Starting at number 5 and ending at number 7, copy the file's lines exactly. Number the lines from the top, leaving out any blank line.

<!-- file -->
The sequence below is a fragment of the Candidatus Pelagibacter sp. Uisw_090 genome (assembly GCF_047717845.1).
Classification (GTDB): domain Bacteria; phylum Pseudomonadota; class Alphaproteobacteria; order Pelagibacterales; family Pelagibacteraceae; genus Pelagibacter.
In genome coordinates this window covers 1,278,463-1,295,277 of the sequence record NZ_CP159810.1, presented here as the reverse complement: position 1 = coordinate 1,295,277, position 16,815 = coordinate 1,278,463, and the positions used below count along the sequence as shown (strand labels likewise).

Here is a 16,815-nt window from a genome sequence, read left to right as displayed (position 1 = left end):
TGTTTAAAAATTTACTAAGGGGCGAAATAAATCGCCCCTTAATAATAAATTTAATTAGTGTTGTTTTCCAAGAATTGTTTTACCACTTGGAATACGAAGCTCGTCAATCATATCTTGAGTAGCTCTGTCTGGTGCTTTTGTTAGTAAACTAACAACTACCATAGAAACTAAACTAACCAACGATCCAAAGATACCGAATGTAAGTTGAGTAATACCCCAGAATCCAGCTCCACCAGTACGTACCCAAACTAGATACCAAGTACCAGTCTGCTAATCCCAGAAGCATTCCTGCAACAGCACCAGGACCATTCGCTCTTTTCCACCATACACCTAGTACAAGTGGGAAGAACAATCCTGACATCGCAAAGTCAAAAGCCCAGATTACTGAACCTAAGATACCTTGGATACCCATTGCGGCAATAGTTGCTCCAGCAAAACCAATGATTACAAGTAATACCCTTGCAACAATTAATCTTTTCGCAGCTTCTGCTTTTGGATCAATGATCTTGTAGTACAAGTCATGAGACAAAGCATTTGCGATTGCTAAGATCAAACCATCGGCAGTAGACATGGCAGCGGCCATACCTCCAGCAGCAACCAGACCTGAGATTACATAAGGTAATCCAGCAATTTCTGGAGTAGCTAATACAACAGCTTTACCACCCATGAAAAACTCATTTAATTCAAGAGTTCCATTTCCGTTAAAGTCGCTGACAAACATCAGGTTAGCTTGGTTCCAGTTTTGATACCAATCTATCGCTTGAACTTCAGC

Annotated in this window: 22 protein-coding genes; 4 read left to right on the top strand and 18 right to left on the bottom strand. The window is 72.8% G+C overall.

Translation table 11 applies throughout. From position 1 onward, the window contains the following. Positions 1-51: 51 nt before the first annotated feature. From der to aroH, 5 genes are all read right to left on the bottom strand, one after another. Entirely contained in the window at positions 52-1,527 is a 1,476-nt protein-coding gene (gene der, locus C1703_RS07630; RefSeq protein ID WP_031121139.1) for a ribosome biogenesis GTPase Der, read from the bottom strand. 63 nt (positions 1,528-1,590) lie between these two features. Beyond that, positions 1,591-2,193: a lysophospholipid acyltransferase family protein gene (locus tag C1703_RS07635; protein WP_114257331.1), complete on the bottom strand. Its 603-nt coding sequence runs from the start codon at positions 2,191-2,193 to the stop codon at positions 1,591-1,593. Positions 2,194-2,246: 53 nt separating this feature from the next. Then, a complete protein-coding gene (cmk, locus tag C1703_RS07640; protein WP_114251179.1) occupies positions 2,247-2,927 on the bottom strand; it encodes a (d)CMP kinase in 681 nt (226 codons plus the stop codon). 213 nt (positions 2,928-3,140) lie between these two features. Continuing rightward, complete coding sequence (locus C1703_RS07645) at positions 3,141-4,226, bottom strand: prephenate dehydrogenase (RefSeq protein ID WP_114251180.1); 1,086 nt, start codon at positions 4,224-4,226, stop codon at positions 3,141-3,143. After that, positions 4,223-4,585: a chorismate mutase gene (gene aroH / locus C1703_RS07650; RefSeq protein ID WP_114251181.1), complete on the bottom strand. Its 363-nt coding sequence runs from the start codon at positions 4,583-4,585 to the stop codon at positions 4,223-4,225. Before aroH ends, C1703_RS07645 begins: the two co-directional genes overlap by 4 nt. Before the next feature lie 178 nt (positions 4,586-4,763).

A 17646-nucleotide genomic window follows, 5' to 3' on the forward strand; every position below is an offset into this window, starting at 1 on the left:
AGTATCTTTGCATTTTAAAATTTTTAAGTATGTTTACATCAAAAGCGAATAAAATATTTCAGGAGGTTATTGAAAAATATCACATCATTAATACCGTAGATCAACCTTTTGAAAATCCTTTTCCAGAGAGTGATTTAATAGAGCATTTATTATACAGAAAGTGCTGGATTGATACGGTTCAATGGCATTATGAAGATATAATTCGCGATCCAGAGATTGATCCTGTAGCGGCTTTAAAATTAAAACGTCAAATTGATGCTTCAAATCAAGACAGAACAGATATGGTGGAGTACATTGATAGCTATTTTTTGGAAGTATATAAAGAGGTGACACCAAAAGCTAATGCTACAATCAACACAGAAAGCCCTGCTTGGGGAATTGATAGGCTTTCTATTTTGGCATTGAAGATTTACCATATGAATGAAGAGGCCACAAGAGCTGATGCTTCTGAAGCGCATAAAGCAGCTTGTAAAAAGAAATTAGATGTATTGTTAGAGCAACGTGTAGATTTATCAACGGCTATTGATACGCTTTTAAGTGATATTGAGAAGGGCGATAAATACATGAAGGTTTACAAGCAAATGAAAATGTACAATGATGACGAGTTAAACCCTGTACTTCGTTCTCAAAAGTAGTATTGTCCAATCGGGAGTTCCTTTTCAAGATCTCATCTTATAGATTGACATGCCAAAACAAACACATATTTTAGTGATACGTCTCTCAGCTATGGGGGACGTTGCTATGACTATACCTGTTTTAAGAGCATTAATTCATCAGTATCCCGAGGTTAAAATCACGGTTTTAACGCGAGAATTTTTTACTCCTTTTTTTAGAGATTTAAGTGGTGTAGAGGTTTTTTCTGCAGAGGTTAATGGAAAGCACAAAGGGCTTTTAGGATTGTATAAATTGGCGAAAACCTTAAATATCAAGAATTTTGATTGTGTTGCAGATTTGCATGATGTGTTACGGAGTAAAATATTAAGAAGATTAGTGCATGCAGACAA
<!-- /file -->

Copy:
TGTTTAAAAATTTACTAAGGGGCGAAATAAATCGCCCCTTAATAATAAATTTAATTAGTGTTGTTTTCCAAGAATTGTTTTACCACTTGGAATACGAAGCTCGTCAATCATATCTTGAGTAGCTCTGTCTGGTGCTTTTGTTAGTAAACTAACAACTACCATAGAAACTAAACTAACCAACGATCCAAAGATACCGAATGTAAGTTGAGTAATACCCCAGAATCCAGCTCCACCAGTACGTACCCAAACTAGATACCAAGTACCAGTCTGCTAATCCCAGAAGCATTCCTGCAACAGCACCAGGACCATTCGCTCTTTTCCACCATACACCTAGTACAAGTGGGAAGAACAATCCTGACATCGCAAAGTCAAAAGCCCAGATTACTGAACCTAAGATACCTTGGATACCCATTGCGGCAATAGTTGCTCCAGCAAAACCAATGATTACAAGTAATACCCTTGCAACAATTAATCTTTTCGCAGCTTCTGCTTTTGGATCAATGATCTTGTAGTACAAGTCATGAGACAAAGCATTTGCGATTGCTAAGATCAAACCATCGGCAGTAGACATGGCAGCGGCCATACCTCCAGCAGCAACCAGACCTGAGATTACATAAGGTAATCCAGCAATTTCTGGAGTAGCTAATACAACAGCTTTACCACCCATGAAAAACTCATTTAATTCAAGAGTTCCATTTCCGTTAAAGTCGCTGACAAACATCAGGTTAGCTTGGTTCCAGTTTTGATACCAATCTATCGCTTGAACTTCAGC

Annotated in this window: 22 protein-coding genes; 4 read left to right on the top strand and 18 right to left on the bottom strand. The window is 72.8% G+C overall.

Translation table 11 applies throughout. From position 1 onward, the window contains the following. Positions 1-51: 51 nt before the first annotated feature. From der to aroH, 5 genes are all read right to left on the bottom strand, one after another. Entirely contained in the window at positions 52-1,527 is a 1,476-nt protein-coding gene (gene der, locus C1703_RS07630; RefSeq protein ID WP_031121139.1) for a ribosome biogenesis GTPase Der, read from the bottom strand. 63 nt (positions 1,528-1,590) lie between these two features. Beyond that, positions 1,591-2,193: a lysophospholipid acyltransferase family protein gene (locus tag C1703_RS07635; protein WP_114257331.1), complete on the bottom strand. Its 603-nt coding sequence runs from the start codon at positions 2,191-2,193 to the stop codon at positions 1,591-1,593. Positions 2,194-2,246: 53 nt separating this feature from the next. Then, a complete protein-coding gene (cmk, locus tag C1703_RS07640; protein WP_114251179.1) occupies positions 2,247-2,927 on the bottom strand; it encodes a (d)CMP kinase in 681 nt (226 codons plus the stop codon). 213 nt (positions 2,928-3,140) lie between these two features. Continuing rightward, complete coding sequence (locus C1703_RS07645) at positions 3,141-4,226, bottom strand: prephenate dehydrogenase (RefSeq protein ID WP_114251180.1); 1,086 nt, start codon at positions 4,224-4,226, stop codon at positions 3,141-3,143. After that, positions 4,223-4,585: a chorismate mutase gene (gene aroH / locus C1703_RS07650; RefSeq protein ID WP_114251181.1), complete on the bottom strand. Its 363-nt coding sequence runs from the start codon at positions 4,583-4,585 to the stop codon at positions 4,223-4,225. Before aroH ends, C1703_RS07645 begins: the two co-directional genes overlap by 4 nt. Before the next feature lie 178 nt (positions 4,586-4,763).